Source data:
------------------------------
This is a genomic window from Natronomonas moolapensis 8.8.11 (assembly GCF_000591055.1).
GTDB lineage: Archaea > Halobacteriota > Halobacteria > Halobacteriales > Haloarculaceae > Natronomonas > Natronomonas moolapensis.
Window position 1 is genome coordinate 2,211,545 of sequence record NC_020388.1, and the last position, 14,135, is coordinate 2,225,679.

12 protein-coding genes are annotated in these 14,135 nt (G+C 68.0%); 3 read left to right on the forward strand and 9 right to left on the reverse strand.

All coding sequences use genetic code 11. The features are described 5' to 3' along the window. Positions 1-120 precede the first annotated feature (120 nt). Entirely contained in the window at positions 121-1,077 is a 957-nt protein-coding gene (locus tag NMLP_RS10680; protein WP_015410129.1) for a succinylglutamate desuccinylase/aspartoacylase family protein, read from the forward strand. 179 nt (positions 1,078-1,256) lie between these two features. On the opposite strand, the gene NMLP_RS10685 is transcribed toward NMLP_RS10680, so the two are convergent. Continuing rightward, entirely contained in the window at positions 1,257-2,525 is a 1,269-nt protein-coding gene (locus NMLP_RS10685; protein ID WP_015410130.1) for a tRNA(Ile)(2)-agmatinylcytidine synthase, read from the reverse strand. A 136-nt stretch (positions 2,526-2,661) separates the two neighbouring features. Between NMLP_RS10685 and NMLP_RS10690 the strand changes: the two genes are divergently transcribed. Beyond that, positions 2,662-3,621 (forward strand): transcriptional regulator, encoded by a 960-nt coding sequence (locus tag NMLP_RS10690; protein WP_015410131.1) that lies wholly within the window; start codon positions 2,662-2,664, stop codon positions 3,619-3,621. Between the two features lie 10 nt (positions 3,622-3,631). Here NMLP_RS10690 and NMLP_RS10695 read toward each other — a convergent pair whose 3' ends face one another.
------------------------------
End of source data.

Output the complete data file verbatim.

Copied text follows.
This is a genomic window from Natronomonas moolapensis 8.8.11 (assembly GCF_000591055.1).
GTDB lineage: Archaea > Halobacteriota > Halobacteria > Halobacteriales > Haloarculaceae > Natronomonas > Natronomonas moolapensis.
Window position 1 is genome coordinate 2,211,545 of sequence record NC_020388.1, and the last position, 14,135, is coordinate 2,225,679.

12 protein-coding genes are annotated in these 14,135 nt (G+C 68.0%); 3 read left to right on the forward strand and 9 right to left on the reverse strand.

All coding sequences use genetic code 11. The features are described 5' to 3' along the window. Positions 1-120 precede the first annotated feature (120 nt). Entirely contained in the window at positions 121-1,077 is a 957-nt protein-coding gene (locus tag NMLP_RS10680; protein WP_015410129.1) for a succinylglutamate desuccinylase/aspartoacylase family protein, read from the forward strand. 179 nt (positions 1,078-1,256) lie between these two features. On the opposite strand, the gene NMLP_RS10685 is transcribed toward NMLP_RS10680, so the two are convergent. Continuing rightward, entirely contained in the window at positions 1,257-2,525 is a 1,269-nt protein-coding gene (locus NMLP_RS10685; protein ID WP_015410130.1) for a tRNA(Ile)(2)-agmatinylcytidine synthase, read from the reverse strand. A 136-nt stretch (positions 2,526-2,661) separates the two neighbouring features. Between NMLP_RS10685 and NMLP_RS10690 the strand changes: the two genes are divergently transcribed. Beyond that, positions 2,662-3,621 (forward strand): transcriptional regulator, encoded by a 960-nt coding sequence (locus tag NMLP_RS10690; protein WP_015410131.1) that lies wholly within the window; start codon positions 2,662-2,664, stop codon positions 3,619-3,621. Between the two features lie 10 nt (positions 3,622-3,631). Here NMLP_RS10690 and NMLP_RS10695 read toward each other — a convergent pair whose 3' ends face one another.